June 18, 2024
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Shofar Blowing at Shaarei Orah—The Shechina Experienced!

It is the moment we come closest to Hashem of the entire year, the rabbi reminds the kehilla. Every year I remind our congregants of the Gemara that appears in the third perek of Masechet Rosh Hashanah, that the experience of tekiat shofar is comparable to the kohen gadol entering the Kodesh HaKodashim on Yom Kippur. Sephardic customs enhance and magnify the intense spirituality that envelopes the Beit Knesset during shofar blowing.

The drama begins with the congregation singing a powerful and haunting piyyut (with a matching haunting tune) invoking the intense drama of Akeidat Yitzchak. The piyyut is called “ עֵת שַׁעֲרֵי רָצוֹן” and its refrain is עוֹקֵד וְהַנֶּעְקָד וְהַמִּזְבֵּחַ. Readers are encouraged to view this poem online—the content is edgy and provocative. An example:

מִמַּאֲכֶלֶת יֶהֱמֶה מִדְבָּרִי

נָא חַדְּדָהּ אָבִי וְאֶת מַאְסָרִי

חַזֵּק וְעֵת יְקַד יְקוֹד בִּבְשָׂרִי

קַח עִמְּךָ הַנִּשְׁאָר מֵאֲפְרִי

וְאְמֹר לְשָׂרָה זֶה לְיִצְחָק רֵיחַ

Yitzchak tells Avraham to sharpen the knife and tighten the ropes surrounding him…and take the remainder of my ashes and present them my mother, Sarah, and tell her this is a fragrance of Yitzchak!

The intensity is taken to the next level by reciting Tehillim Mizmor 47 (לַמְנַצֵּחַ לִבְנֵי-קֹרַח מִזְמוֹר) seven times. Congregants do not merely silently recite this perek; Sephardim chant it with a melodic tune, each time led by a different prominent member of the congregation.

The ba’al tokei’a (person who blows the shofar in the synagogue) then utters a searing plea that his blowing should be acceptable to Hashem. He even incorporates by reference the proper kavanot (intentions) of none other than Moshe Rabbeinu, Rabi Shimon bar Yochai and Rabbi Yitzchak Luria. The rabbi reminds the kehal to have kavanah to fulfill this great mitzvah, and we are just about ready for the brachot.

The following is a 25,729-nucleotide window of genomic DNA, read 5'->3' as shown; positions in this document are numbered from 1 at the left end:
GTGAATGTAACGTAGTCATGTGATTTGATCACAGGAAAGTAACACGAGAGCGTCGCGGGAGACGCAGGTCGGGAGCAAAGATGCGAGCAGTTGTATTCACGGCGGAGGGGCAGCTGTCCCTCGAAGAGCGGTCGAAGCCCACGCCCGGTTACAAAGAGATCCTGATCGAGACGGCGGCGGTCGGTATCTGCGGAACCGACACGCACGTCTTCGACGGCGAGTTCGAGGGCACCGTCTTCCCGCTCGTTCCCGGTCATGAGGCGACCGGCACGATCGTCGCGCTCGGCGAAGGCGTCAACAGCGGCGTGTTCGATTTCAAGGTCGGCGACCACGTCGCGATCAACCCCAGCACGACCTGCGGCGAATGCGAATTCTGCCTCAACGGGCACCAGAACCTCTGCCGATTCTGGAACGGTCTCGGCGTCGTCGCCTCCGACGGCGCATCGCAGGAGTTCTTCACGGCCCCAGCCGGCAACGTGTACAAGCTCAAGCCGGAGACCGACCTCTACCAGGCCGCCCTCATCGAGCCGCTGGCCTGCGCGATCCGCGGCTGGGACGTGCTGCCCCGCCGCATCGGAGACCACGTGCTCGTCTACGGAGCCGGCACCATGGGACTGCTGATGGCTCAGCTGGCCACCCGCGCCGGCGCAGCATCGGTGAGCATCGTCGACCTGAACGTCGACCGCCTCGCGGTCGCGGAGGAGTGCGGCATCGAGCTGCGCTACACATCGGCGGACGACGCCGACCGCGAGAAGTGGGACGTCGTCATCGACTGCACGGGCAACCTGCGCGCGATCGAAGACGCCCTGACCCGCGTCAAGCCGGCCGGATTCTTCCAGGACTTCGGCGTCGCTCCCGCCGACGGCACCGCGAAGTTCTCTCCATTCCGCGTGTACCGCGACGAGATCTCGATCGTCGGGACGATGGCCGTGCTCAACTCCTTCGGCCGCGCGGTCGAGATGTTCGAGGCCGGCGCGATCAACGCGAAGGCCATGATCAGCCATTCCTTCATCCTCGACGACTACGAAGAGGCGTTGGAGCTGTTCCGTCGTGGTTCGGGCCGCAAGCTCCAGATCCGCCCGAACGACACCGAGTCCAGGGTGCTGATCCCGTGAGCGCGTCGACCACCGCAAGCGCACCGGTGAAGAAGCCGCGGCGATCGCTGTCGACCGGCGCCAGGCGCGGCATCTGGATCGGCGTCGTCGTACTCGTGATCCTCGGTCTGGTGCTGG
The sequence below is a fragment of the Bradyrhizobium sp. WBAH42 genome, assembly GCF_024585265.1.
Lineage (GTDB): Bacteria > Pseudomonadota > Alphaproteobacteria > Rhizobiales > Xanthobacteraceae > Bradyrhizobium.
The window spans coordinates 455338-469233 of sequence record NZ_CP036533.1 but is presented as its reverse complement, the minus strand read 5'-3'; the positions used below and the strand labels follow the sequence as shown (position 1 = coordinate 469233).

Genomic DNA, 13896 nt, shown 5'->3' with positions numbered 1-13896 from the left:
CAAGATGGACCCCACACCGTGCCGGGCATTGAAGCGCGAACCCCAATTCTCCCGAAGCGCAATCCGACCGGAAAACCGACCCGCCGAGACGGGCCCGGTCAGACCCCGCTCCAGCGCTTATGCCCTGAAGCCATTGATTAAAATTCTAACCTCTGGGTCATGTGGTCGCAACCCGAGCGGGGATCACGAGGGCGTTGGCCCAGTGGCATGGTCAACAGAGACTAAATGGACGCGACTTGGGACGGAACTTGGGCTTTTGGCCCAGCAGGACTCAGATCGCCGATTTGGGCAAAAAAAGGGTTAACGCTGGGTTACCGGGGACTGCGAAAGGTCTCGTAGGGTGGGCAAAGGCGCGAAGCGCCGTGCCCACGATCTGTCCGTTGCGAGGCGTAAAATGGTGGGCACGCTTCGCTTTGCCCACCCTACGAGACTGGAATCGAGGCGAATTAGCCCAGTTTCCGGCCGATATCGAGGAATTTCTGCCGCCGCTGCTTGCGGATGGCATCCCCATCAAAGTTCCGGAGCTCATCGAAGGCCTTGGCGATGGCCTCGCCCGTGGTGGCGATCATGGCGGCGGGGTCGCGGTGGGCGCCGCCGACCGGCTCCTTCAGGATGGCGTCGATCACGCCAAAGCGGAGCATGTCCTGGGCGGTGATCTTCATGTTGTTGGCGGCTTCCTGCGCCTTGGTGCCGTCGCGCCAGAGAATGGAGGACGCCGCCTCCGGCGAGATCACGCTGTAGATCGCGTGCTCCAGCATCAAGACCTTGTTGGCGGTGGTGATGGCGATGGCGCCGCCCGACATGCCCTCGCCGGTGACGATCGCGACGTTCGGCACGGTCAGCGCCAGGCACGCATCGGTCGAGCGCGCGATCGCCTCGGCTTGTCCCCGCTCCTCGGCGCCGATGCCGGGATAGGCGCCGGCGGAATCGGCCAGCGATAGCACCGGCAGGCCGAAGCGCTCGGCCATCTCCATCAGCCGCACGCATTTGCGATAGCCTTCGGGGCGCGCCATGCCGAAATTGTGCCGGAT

To even further intensify the experience, it is customary for the tokei’a to cover the shofar just before the shofar blowing, as he recites the brachot of “Li’shmo’a Kol Shofar” and “Shehechiyanu.” As explained by Rav Eli Mansour, he places the shofar underneath his kouracha (tallit bag), and leaves it covered until after he recites the brachot, when he is ready to begin blowing. This custom is mentioned by the Elyah Rabba, who explains that this practice commemorates the incident of Akeidat Yitzchak. As Avraham Avinu constructed the altar upon which to offer his son, he feared that the Satan, in its effort to disrupt the sacrifice, may throw a rock at Yitzchak in order to inflict a wound, which would render Yitzchak blemished and hence unfit as an offering. Avraham Avinu therefore covered Yitzchak to hide him from the Satan. We commemorate Avraham Avinu’s devotion by covering the shofar just before it is blown.

With no interruption of someone barking out Tekiah, Shevarim, etc., the tokei’a blows a continuous flow of 30 kolot. The kehal sits, in keeping with the Gemara’s description of the first batch of teki’ot as “teki’ot d’meyushav.” In keeping with the Arizal’s recommendation, we follow the Aruch’s ruling to blow 30 more sounds of the shofar to accompany and intensify the Malchi’ot, Zichronot and Shofarot even during the silent Amidah. Finally, shofar blowing is topped off with the 101st blow of a Teruah Gedolah (not a Tekiah Gedolah), alerting us to carry the spiritual impact of the shofar-blowing throughout the day.

A great tokei’a makes the shofar blowing into a peak event. We are blessed to have our dedicated Gabbai Shalom Shushan, whose devotion to the tzibbur is endless, creating an efficient, intense and impactful shofar experience. The Shaarei Orah teki’ot, with Hashem’s help, live up to the Gemara’s description of the greatness of teki’at shofar. Great people practicing great minhagim make shofar-blowing at Shaarei Orah a truly magical moment.

By Rabbi Haim Jachter

 Rabbi Haim Jachter is the rabbi of Congregation Shaarei Orah, the Sephardic Congregation of Teaneck.

 

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